Yes, Housing Will Get Worse. But How Bad?
Two ways the mortgage mess might play out
Low-ball. Although many sellers will simply take their homes off the market until spring, those who have to sell may be forced to take the first low-ball offer that comes along, if one comes at all. That can mean only one thing: "a substantial downtick in home prices and an increase in [mortgage] delinquencies and foreclosures," says Moody's Zandi. He now expects prices in many areas to soon be down by double-digit percentages from last year's peak.
That downtick could finally begin to affect formerly insulated pockets, such as the close-in neighborhoods of Washington, D.C., and even New York City, where skyrocketing prices have forced buyers to take out jumbo loans—the very ones that many lenders stopped making in recent weeks.
Of course, the price swoon may lure bargain hunters back into the market. But such signs of continued weakness tend to feed on themselves. "The more prices go down, the more people expect them to go down," says Zandi, "and the more reason they have to wait."
Meanwhile, with credit still tight, those willing to stick their necks out will find it harder to qualify for a loan. Like Yun, Zandi expects the brunt of the credit crunch to ease in the coming months. Yet some parts of the mortgage market simply won't bounce back, especially the now tainted subprime sector. It has accounted for a growing share of the low-end housing market in recent years, supplanting more traditional Federal Housing Administration loans.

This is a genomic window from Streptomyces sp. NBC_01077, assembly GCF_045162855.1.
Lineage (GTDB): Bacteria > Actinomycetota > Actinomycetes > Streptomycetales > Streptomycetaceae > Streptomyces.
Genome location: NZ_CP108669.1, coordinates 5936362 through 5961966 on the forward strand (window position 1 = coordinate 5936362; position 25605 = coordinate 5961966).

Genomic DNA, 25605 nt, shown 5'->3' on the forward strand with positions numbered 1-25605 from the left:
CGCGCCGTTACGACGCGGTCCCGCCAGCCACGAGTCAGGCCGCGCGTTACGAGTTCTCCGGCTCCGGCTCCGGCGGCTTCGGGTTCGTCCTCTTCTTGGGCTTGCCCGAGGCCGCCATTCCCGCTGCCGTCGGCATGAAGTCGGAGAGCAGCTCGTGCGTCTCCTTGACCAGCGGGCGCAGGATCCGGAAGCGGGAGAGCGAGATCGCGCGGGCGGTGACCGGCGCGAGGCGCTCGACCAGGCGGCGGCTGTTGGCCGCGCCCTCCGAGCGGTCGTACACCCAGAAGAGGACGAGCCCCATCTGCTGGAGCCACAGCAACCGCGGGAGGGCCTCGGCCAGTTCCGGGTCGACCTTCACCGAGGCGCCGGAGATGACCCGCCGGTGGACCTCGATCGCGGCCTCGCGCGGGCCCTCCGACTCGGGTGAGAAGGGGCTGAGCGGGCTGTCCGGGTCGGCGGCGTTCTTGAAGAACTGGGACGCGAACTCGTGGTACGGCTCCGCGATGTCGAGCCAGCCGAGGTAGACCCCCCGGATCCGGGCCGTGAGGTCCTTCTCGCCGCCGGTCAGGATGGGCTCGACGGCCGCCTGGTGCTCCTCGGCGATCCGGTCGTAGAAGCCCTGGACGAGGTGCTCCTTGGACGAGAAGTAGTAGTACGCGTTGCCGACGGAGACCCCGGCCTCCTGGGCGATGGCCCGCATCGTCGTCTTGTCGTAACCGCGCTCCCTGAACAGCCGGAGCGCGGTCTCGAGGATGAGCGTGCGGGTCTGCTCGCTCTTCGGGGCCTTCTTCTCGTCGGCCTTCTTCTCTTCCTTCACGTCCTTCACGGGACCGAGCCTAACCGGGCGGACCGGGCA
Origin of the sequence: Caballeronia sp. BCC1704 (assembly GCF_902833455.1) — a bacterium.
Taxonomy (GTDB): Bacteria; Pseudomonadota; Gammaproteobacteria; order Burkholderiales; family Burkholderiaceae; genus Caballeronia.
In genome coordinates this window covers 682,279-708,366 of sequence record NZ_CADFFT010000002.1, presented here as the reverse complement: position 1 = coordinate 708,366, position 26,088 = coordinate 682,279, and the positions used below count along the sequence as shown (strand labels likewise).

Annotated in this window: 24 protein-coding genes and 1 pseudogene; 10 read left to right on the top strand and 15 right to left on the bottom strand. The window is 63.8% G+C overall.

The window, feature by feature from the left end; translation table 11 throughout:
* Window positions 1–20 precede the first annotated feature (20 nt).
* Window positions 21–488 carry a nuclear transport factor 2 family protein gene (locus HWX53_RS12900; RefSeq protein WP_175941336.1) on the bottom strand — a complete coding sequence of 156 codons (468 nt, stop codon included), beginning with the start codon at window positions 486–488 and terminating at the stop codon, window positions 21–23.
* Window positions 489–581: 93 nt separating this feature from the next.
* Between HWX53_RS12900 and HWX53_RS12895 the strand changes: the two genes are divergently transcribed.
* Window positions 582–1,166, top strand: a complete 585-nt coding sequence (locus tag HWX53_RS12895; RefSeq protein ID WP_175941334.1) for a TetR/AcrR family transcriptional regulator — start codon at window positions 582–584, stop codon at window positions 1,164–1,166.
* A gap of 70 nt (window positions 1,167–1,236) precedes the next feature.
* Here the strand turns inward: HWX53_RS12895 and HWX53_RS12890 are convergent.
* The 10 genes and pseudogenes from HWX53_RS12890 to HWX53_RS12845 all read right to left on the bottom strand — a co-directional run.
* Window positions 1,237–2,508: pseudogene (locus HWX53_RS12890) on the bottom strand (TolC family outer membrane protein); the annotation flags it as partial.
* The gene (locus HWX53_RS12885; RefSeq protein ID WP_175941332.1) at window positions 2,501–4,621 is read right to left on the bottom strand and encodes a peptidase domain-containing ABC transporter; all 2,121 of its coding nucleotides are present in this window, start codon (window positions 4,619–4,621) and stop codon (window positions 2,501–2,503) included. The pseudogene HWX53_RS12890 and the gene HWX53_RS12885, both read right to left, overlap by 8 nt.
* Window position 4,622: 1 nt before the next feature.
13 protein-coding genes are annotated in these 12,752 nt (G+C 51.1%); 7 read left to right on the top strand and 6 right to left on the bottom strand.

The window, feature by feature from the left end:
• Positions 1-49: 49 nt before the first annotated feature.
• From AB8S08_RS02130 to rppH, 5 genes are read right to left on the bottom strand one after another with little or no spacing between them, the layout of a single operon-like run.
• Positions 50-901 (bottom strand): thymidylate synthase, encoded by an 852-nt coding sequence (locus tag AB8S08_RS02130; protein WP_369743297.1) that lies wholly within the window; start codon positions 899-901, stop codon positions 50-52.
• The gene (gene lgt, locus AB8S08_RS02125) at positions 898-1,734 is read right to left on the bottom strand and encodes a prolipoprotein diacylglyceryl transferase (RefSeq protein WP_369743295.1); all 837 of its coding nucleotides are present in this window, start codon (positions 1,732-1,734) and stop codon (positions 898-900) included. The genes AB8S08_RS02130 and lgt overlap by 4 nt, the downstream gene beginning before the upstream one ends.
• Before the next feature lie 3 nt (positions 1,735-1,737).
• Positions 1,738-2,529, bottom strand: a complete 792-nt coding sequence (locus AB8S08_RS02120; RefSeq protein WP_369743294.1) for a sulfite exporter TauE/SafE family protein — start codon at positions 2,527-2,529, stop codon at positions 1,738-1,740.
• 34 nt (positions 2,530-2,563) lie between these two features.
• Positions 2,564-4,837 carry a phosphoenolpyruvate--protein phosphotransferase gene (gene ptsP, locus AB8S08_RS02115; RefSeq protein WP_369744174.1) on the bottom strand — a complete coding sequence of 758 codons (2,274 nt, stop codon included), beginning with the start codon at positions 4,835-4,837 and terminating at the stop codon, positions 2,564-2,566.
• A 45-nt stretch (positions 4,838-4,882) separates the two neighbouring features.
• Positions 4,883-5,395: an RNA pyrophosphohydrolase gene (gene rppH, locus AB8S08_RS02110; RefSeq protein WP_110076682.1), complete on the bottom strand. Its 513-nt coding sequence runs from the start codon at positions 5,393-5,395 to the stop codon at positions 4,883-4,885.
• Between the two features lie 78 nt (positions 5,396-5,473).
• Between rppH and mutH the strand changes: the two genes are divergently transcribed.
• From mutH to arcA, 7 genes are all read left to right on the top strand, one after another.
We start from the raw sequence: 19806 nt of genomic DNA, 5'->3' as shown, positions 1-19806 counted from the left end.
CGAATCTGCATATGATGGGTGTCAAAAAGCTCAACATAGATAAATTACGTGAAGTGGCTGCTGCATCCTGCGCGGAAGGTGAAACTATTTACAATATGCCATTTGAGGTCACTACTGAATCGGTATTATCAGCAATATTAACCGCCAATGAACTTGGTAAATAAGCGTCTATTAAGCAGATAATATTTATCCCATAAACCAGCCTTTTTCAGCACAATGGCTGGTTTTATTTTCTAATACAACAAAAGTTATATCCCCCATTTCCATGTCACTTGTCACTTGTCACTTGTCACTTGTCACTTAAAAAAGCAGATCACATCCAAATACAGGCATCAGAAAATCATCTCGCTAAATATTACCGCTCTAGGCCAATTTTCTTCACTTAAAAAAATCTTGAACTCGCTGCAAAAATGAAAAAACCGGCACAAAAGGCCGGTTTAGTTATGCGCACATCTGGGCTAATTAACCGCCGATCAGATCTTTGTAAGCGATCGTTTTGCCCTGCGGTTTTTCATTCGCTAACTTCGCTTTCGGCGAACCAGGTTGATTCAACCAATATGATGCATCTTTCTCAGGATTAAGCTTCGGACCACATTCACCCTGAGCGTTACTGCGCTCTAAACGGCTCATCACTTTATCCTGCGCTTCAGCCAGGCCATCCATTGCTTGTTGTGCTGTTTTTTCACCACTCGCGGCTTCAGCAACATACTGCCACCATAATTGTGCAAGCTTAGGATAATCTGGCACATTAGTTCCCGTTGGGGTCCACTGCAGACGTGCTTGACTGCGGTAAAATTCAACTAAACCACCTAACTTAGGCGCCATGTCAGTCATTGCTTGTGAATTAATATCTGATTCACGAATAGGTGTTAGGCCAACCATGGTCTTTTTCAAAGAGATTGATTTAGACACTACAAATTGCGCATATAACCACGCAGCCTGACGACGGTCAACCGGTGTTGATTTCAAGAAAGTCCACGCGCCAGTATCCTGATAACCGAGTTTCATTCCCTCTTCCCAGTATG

Congress, which had cut FHA funding in recent years, is now reversing course and may even allow the FHA to take over some subprime mortgages to keep folks in their houses. "The FHA will definitely gain more currency in the market," says NAR's Yun. "But it will still take a long time" for the changes to trickle down to borrowers.
By then, things could really have gotten ugly, as the effects of the contracting housing industry inevitably trickle into the larger economy—in the form of pink slips. After all, "you can't afford to buy a house—or stay in one—if you don't have a good job," notes mortgage columnist Lou Barnes, who points to the dour situation in economically depressed Michigan. "You can't give a house away in Detroit right now."
As for the rest of the country, delinquencies—already up by 36 percent compared with a year ago—will continue to rise as a slew of rate resets on adjustable-rate mortgages peak over the next 18 months. Those resets will increase monthly payments just as declining house prices push more and more borrowers underwater on their loans. Even if those who try to sell are lucky enough to find a buyer, the resulting "short sale" means they'll have to come up with cash at the closing, a fate that for many is worse than just walking away.
"There's going to be a lot of jingle mail this winter," Barnes says of owners who will simply pop their house keys in the mail in lieu of a mortgage check. That would make for a very unmerry Christmas, indeed.